France, Russia Claim Syrian Fighters are in Nagorno-Karabakh

Armenia has accused Turkey of sending mercenaries from northern Syria to support Azerbaijan

Officials from France and Russia have claimed that fighters from northern Syria are operating in Nagorno-Karabakh, where Azerbaijan and Armenian forces have been locked in deadly clashes since Sunday.

On Thursday, French President Emmanuel Macron said there was evidence of fighters traveling from Syria to Azerbaijan through Turkey. “We have information today that indicates with certainty that Syrian fighters from jihadist groups have transited through Gaziantep (a Turkish city) to reach the theatre of operations in Nagorno-Karabakh,” Macron said.

Russia’s foreign ministry released a similar statement on Wednesday that said fighters of “illegal armed groups” from Syria and Libya “are being deployed to the Nagorno-Karabakh conflict zone in order to directly take part in fighting.” A spokeswoman for Russia’s foreign ministry reiterated the comments and said Moscow has proof that foreign militants are being moved to the conflict zone in Nagorno-Karabakh.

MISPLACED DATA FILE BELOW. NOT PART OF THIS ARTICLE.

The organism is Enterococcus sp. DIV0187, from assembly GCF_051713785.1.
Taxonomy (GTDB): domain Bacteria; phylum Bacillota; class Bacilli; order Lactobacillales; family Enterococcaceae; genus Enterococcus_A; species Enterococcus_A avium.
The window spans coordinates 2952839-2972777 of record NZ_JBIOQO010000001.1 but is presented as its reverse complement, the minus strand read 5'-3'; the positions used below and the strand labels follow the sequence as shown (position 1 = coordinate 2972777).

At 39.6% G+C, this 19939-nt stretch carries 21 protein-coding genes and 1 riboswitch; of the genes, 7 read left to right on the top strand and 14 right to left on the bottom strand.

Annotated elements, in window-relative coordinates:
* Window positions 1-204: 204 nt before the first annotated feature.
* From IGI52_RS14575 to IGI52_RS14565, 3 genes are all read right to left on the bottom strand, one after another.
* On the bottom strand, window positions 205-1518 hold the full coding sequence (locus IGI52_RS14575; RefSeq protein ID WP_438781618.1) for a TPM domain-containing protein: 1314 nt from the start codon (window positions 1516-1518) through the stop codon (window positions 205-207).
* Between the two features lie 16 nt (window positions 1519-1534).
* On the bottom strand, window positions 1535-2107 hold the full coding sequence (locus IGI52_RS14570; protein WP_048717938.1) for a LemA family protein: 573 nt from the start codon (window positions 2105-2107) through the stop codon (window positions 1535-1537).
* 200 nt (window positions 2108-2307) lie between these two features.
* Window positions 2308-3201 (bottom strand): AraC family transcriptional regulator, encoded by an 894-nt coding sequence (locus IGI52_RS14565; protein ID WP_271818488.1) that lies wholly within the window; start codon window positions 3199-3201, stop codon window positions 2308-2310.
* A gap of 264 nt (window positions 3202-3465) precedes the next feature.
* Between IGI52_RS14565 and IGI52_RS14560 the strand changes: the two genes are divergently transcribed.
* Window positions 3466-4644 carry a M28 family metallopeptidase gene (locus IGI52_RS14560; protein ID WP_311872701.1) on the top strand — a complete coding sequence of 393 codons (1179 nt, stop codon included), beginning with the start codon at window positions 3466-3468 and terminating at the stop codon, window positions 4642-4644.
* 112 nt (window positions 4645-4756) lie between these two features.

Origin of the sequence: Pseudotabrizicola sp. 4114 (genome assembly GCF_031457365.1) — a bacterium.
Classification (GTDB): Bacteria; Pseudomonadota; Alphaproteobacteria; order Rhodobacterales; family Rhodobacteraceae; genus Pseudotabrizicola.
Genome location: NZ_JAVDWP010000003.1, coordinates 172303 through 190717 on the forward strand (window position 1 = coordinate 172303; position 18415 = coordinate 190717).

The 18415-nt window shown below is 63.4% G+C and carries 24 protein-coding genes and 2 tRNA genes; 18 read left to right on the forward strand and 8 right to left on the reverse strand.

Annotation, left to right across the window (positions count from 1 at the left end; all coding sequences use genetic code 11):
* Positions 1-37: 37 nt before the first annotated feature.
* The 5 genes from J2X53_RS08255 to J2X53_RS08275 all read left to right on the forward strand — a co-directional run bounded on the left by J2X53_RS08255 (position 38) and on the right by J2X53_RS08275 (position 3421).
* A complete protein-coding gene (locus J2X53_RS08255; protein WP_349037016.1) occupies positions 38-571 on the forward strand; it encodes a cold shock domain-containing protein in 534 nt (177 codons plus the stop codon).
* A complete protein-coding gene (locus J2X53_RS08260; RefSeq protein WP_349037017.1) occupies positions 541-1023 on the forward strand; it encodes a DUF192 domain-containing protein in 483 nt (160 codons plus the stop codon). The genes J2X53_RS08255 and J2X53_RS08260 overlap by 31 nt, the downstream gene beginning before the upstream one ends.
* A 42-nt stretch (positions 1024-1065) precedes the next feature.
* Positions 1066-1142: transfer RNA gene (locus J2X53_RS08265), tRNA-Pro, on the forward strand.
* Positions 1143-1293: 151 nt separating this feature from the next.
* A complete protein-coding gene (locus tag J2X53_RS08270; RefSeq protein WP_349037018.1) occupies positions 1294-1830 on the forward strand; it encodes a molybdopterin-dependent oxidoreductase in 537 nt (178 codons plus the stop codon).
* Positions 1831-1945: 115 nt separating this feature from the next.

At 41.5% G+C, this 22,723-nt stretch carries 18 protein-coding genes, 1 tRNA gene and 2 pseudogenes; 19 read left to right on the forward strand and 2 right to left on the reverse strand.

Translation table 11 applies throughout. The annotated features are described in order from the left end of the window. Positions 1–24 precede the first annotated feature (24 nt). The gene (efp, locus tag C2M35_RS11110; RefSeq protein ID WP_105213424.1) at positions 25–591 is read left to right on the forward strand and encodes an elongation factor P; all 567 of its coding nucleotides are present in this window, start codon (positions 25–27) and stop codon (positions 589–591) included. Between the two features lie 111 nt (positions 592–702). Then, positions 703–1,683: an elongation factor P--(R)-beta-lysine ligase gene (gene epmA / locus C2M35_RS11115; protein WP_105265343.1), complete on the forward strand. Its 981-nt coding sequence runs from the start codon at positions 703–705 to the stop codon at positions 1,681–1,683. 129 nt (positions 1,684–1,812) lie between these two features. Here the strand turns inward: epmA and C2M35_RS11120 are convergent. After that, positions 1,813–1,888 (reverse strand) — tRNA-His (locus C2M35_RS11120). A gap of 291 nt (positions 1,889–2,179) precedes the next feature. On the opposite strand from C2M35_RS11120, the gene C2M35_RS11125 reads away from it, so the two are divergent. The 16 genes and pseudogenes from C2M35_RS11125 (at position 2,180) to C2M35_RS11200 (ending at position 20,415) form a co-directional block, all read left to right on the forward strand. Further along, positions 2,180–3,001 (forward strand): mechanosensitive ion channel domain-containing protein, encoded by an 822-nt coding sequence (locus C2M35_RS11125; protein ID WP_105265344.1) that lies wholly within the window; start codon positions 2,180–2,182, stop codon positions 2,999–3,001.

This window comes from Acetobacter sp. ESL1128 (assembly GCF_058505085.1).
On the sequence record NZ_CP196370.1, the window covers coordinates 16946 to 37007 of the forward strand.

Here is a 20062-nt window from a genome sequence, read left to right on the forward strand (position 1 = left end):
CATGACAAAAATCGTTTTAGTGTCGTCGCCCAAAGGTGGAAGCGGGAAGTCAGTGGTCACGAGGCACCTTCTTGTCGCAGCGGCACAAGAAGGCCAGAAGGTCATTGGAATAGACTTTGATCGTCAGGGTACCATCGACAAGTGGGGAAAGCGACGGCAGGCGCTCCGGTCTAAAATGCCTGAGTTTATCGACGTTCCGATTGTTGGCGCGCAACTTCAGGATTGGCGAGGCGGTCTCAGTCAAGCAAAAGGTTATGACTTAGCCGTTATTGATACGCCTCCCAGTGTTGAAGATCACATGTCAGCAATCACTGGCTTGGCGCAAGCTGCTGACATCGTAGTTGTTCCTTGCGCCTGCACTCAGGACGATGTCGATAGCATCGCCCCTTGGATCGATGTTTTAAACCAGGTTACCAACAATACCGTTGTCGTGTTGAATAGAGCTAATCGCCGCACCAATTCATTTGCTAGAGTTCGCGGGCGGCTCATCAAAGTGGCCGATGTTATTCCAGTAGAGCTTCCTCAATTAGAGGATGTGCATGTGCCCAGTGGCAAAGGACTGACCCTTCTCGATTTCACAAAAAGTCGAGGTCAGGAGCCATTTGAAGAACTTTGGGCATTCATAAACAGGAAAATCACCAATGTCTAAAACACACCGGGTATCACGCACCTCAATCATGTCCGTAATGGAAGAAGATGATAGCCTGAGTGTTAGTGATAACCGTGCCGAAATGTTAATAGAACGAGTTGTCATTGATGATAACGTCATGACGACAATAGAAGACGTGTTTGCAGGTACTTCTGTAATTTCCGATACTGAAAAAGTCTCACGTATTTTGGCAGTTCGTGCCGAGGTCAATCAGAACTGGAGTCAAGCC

Armenia has accused Turkey of sending mercenaries from northern Syria to support Azerbaijan in the fighting. On Wednesday, the Guardian reported at least three Syrian fighters were killed in Nagorno-Karabakh. The Guardian spoke with family members of Syrians who were sent to Azerbaijan with the Hamza Division, a Turkish-backed Syrian opposition group that Ankara has previously deployed to Libya.

Turkey was quick to voice its support for Azerbaijan when the fighting first broke out on Sunday. Macron has been critical of Turkey’s support for the Azeris and said on Wednesday that Ankara’s “warlike” rhetoric was fueling the conflict.

On Thursday, the US, Russia, and France released a joint statement on the conflict that called for a ceasefire and negotiations between the two sides. The three countries co-chair the Minsk Group, an organization set up in 1992 to promote a peaceful resolution to the Nagorno-Karabakh dispute.

Turkish President Recep Tayyip Erdogan rebuked the statement from the three powers. “Given that the USA, Russia and France have neglected this problem for nearly 30 years, it is unacceptable that they are involved in a search for a ceasefire,” he said.

Author: Dave DeCamp

Dave DeCamp is the assistant news editor of Antiwar.com, follow him on Twitter @decampdave.